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What are Some Examples of an “Attractive Nuisance”?

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What are Some Examples of an “Attractive Nuisance”?

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An attractive nuisance is anything which can be predicted to attract the attention of children who would not be safe interacting with it. Children have not yet learned to comprehend danger in their environment, and are known to approach unsafe conditions out of curiosity. If there is any chance that a child may be attracted to something on your property that would not be safe for them to interact with alone, you have a legal obligation to provide some kind of safeguard. If a property owner fails to take adequate precautions to prevent a child from engaging with an attractive nuisance, and the child is injured as a result, they may face a premises liability lawsuit.

Common examples of attractive nuisances include but are not limited to the following:

  • Swimming pools
  • Trampolines
  • Treehouses
  • Forts
  • Fountains
  • Wells
  • Holes
  • Gravel pits
  • Unsecured material (i.e. rocks, wooden planks, building supplies)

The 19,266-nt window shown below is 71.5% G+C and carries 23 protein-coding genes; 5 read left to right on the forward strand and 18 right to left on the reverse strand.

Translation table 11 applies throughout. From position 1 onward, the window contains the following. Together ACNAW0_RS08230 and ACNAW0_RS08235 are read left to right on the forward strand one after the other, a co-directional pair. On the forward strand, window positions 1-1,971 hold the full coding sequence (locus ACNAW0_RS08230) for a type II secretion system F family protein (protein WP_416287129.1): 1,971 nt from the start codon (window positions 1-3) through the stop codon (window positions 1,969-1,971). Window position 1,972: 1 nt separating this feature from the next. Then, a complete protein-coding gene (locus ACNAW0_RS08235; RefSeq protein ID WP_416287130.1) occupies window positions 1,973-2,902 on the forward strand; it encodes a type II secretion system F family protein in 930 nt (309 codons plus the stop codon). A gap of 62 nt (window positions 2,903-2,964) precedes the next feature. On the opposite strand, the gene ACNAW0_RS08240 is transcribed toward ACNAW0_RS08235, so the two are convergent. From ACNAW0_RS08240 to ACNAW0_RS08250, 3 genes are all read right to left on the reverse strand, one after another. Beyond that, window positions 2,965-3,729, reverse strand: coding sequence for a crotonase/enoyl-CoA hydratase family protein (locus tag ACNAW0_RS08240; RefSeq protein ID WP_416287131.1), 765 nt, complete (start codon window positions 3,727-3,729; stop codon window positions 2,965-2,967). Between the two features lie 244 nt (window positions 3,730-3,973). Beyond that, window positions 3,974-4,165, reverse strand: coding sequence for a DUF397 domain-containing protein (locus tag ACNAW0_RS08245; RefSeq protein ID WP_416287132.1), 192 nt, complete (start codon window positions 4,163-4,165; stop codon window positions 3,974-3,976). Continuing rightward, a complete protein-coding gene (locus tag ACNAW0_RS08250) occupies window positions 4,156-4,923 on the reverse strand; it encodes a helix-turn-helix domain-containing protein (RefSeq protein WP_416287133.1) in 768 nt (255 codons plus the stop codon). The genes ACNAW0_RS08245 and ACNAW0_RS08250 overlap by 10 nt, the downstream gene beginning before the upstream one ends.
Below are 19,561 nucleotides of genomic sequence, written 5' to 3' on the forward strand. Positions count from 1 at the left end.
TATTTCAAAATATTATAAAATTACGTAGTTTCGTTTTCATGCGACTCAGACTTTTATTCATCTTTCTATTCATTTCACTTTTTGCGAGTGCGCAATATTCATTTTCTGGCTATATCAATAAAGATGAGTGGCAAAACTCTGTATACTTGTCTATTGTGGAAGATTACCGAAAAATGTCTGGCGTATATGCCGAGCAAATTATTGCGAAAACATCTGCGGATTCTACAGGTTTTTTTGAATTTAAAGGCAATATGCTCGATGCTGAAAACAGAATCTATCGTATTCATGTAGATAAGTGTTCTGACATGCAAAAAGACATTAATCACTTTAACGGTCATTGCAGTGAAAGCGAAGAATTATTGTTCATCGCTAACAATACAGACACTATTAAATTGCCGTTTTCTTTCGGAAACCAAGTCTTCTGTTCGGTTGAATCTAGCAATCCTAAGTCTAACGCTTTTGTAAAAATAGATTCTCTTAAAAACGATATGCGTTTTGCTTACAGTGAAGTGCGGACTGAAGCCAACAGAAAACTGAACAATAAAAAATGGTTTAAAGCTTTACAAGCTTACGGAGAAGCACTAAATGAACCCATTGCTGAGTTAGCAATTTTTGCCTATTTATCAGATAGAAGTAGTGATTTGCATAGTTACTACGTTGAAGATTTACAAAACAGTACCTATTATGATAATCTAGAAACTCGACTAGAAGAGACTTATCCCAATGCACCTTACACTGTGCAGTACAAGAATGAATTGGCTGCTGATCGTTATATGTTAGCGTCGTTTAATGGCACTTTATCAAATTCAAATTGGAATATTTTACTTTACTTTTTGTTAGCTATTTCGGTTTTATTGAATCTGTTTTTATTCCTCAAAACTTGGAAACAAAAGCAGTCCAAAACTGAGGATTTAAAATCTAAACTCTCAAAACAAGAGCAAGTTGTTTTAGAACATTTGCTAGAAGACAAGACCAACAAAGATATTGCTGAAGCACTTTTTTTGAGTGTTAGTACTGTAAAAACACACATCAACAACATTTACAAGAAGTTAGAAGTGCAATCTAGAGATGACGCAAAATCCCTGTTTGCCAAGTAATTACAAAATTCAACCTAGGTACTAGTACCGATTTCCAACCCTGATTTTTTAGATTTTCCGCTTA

• Machinery
  • Tunnels or caves
  • Animals
  • Paths
  • Stairs
  • Ladders
  • Accessible rooftop
  • Broken gates or locks

Swimming pools are one of the most commonly discussed examples of attractive nuisances. It is highly recommended that pool owners build a fence around their pool, with a gate that cannot be accessed without the help of an adult. Similar measures should be taken if an attractive nuisance exists on your property on a long-term or permanent basis.

Tips for mitigating danger to children from attractive nuisances include the following:

  • Take precautions. It is important to take precautions as soon as possible if there is something on your property which is or might become an attractive nuisance. Fences, gates, floodlights, alarm systems, rescue equipment, and handy first-aid kits are all good ways to prevent children from injuring themselves on your property.
  • Talk to parents in your neighborhood. It’s important to keep the people who live around you up to date on any existing or soon-to-exist attractive nuisances on your property. This can help them prepare in advance to make an effort to keep their child safe and away from your property.
  • If you see children on your property, ask them to leave. If you spot children exploring near or hanging around what might be an attractive nuisance, tell them to leave, and then if possible let their parents know about the problem. Teenagers are known to put themselves in hazardous situations, and may or not may not be considered children in an attractive nuisance case, so it is always better to be safe rather than sorry.
  • If a child is hurt, help. If a child has already been hurt by the attractive nuisance, it is important to give them immediate medical help. If the injury might be severe, call an ambulance and the child’s parents if possible.

To learn more about what constitutes an attractive nuisance, or for help understanding premises liability, reach out to a premises liability attorney to discuss your situation. Similarly, if your child was hurt on someone else’s property, talk to an attorney about your options for recovery.

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